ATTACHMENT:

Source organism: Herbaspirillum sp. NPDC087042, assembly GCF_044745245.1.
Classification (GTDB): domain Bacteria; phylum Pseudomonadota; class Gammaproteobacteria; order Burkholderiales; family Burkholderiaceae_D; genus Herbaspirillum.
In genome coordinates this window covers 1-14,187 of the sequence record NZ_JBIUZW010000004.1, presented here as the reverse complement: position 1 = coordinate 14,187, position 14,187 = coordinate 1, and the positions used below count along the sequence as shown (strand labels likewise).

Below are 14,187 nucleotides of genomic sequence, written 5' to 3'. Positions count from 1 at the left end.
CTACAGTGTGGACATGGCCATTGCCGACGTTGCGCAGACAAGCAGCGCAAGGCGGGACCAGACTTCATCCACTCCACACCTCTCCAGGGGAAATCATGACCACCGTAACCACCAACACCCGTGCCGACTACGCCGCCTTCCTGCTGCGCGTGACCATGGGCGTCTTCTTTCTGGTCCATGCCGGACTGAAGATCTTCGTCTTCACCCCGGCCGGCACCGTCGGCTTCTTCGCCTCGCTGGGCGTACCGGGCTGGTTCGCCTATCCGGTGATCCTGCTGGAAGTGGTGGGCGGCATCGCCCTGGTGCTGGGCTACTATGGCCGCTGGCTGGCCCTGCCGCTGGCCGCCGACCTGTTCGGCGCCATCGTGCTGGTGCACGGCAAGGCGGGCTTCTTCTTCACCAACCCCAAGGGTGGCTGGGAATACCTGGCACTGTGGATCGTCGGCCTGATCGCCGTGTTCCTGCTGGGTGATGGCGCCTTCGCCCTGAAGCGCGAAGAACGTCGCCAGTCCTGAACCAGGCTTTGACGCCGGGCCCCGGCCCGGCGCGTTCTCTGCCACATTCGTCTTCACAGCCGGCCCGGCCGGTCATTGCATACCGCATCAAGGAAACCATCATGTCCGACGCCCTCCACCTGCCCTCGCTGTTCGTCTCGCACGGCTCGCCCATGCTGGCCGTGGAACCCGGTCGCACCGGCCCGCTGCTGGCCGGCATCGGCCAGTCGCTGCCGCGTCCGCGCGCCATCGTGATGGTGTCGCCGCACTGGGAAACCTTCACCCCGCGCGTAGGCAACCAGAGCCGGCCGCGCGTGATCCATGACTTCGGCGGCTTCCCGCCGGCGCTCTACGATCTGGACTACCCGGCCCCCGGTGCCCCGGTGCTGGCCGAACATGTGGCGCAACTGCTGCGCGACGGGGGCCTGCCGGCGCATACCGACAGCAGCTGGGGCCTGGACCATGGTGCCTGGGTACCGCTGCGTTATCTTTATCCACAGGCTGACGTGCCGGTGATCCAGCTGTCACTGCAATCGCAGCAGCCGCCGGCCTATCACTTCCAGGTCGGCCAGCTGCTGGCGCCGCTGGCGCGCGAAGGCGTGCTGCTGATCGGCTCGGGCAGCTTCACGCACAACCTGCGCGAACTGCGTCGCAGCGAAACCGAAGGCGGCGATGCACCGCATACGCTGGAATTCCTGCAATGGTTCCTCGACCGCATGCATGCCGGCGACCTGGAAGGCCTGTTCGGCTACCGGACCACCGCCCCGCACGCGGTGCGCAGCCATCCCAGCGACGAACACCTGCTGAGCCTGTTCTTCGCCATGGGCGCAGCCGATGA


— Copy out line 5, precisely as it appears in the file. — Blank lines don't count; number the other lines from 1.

CTACAGTGTGGACATGGCCATTGCCGACGTTGCGCAGACAAGCAGCGCAAGGCGGGACCAGACTTCATCCACTCCACACCTCTCCAGGGGAAATCATGACCACCGTAACCACCAACACCCGTGCCGACTACGCCGCCTTCCTGCTGCGCGTGACCATGGGCGTCTTCTTTCTGGTCCATGCCGGACTGAAGATCTTCGTCTTCACCCCGGCCGGCACCGTCGGCTTCTTCGCCTCGCTGGGCGTACCGGGCTGGTTCGCCTATCCGGTGATCCTGCTGGAAGTGGTGGGCGGCATCGCCCTGGTGCTGGGCTACTATGGCCGCTGGCTGGCCCTGCCGCTGGCCGCCGACCTGTTCGGCGCCATCGTGCTGGTGCACGGCAAGGCGGGCTTCTTCTTCACCAACCCCAAGGGTGGCTGGGAATACCTGGCACTGTGGATCGTCGGCCTGATCGCCGTGTTCCTGCTGGGTGATGGCGCCTTCGCCCTGAAGCGCGAAGAACGTCGCCAGTCCTGAACCAGGCTTTGACGCCGGGCCCCGGCCCGGCGCGTTCTCTGCCACATTCGTCTTCACAGCCGGCCCGGCCGGTCATTGCATACCGCATCAAGGAAACCATCATGTCCGACGCCCTCCACCTGCCCTCGCTGTTCGTCTCGCACGGCTCGCCCATGCTGGCCGTGGAACCCGGTCGCACCGGCCCGCTGCTGGCCGGCATCGGCCAGTCGCTGCCGCGTCCGCGCGCCATCGTGATGGTGTCGCCGCACTGGGAAACCTTCACCCCGCGCGTAGGCAACCAGAGCCGGCCGCGCGTGATCCATGACTTCGGCGGCTTCCCGCCGGCGCTCTACGATCTGGACTACCCGGCCCCCGGTGCCCCGGTGCTGGCCGAACATGTGGCGCAACTGCTGCGCGACGGGGGCCTGCCGGCGCATACCGACAGCAGCTGGGGCCTGGACCATGGTGCCTGGGTACCGCTGCGTTATCTTTATCCACAGGCTGACGTGCCGGTGATCCAGCTGTCACTGCAATCGCAGCAGCCGCCGGCCTATCACTTCCAGGTCGGCCAGCTGCTGGCGCCGCTGGCGCGCGAAGGCGTGCTGCTGATCGGCTCGGGCAGCTTCACGCACAACCTGCGCGAACTGCGTCGCAGCGAAACCGAAGGCGGCGATGCACCGCATACGCTGGAATTCCTGCAATGGTTCCTCGACCGCATGCATGCCGGCGACCTGGAAGGCCTGTTCGGCTACCGGACCACCGCCCCGCACGCGGTGCGCAGCCATCCCAGCGACGAACACCTGCTGAGCCTGTTCTTCGCCATGGGCGCAGCCGATGA